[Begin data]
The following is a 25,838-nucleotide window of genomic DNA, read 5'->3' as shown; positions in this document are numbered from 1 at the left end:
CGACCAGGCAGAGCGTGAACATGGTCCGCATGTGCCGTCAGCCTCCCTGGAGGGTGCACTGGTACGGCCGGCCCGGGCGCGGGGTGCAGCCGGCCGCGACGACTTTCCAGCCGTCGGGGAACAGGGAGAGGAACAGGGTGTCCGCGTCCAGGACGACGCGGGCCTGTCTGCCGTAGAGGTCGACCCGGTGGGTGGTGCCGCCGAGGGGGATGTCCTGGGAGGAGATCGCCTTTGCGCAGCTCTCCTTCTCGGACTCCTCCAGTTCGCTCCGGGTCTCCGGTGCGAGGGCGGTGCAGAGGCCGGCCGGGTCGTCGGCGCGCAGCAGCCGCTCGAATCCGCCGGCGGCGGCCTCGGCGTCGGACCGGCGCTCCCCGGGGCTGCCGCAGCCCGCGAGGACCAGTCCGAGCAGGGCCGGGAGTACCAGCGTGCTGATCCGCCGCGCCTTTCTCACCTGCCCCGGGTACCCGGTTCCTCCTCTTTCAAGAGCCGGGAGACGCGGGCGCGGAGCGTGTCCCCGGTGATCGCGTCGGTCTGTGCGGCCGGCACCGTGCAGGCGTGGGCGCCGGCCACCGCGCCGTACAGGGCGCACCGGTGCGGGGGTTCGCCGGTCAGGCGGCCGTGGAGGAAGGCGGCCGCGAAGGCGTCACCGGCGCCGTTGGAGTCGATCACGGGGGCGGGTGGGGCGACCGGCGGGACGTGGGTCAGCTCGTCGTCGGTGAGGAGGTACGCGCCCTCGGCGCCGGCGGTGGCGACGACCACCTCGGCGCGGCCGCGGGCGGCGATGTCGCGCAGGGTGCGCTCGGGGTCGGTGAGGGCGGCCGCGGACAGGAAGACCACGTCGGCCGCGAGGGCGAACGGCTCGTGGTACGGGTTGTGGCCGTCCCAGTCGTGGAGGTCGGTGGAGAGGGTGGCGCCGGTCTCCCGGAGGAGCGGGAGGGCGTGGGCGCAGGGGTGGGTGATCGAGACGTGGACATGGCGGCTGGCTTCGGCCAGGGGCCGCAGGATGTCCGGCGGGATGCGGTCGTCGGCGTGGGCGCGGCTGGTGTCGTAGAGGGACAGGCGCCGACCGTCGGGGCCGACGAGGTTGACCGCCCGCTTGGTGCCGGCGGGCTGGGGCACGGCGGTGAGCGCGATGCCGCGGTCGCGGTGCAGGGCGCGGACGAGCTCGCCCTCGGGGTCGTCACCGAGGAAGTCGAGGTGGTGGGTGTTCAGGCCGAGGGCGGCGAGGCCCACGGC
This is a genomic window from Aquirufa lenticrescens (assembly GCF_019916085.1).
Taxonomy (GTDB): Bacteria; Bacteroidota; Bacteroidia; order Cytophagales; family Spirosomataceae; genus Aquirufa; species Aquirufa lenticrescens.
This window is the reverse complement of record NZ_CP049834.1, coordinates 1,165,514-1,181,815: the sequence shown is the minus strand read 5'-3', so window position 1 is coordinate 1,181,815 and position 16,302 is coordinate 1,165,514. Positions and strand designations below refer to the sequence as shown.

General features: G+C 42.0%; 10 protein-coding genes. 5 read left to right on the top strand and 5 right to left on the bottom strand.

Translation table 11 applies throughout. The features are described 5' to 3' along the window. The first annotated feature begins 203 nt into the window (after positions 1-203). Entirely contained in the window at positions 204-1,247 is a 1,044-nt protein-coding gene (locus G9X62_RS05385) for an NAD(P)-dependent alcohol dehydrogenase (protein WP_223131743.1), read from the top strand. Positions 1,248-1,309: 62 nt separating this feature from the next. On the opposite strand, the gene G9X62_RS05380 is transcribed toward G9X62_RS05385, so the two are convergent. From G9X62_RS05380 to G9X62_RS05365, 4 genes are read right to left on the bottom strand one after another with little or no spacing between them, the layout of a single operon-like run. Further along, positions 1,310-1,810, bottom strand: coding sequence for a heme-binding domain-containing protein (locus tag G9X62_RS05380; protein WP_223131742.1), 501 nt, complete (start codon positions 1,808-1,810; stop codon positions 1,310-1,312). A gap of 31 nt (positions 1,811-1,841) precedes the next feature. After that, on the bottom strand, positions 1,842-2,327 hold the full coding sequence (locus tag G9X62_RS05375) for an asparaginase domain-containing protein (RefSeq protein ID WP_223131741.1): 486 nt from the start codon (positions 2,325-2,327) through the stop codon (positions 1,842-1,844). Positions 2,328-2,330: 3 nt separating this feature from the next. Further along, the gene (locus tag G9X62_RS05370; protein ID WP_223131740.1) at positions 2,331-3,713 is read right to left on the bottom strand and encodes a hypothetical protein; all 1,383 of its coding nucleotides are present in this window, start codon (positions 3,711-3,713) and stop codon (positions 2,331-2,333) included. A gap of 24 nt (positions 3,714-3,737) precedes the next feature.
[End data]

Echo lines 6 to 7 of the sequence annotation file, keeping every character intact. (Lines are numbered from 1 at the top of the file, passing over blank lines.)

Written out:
General features: G+C 42.0%; 10 protein-coding genes. 5 read left to right on the top strand and 5 right to left on the bottom strand.

Translation table 11 applies throughout. The features are described 5' to 3' along the window. The first annotated feature begins 203 nt into the window (after positions 1-203). Entirely contained in the window at positions 204-1,247 is a 1,044-nt protein-coding gene (locus G9X62_RS05385) for an NAD(P)-dependent alcohol dehydrogenase (protein WP_223131743.1), read from the top strand. Positions 1,248-1,309: 62 nt separating this feature from the next. On the opposite strand, the gene G9X62_RS05380 is transcribed toward G9X62_RS05385, so the two are convergent. From G9X62_RS05380 to G9X62_RS05365, 4 genes are read right to left on the bottom strand one after another with little or no spacing between them, the layout of a single operon-like run. Further along, positions 1,310-1,810, bottom strand: coding sequence for a heme-binding domain-containing protein (locus tag G9X62_RS05380; protein WP_223131742.1), 501 nt, complete (start codon positions 1,808-1,810; stop codon positions 1,310-1,312). A gap of 31 nt (positions 1,811-1,841) precedes the next feature. After that, on the bottom strand, positions 1,842-2,327 hold the full coding sequence (locus tag G9X62_RS05375) for an asparaginase domain-containing protein (RefSeq protein ID WP_223131741.1): 486 nt from the start codon (positions 2,325-2,327) through the stop codon (positions 1,842-1,844). Positions 2,328-2,330: 3 nt separating this feature from the next. Further along, the gene (locus tag G9X62_RS05370; protein ID WP_223131740.1) at positions 2,331-3,713 is read right to left on the bottom strand and encodes a hypothetical protein; all 1,383 of its coding nucleotides are present in this window, start codon (positions 3,711-3,713) and stop codon (positions 2,331-2,333) included. A gap of 24 nt (positions 3,714-3,737) precedes the next feature.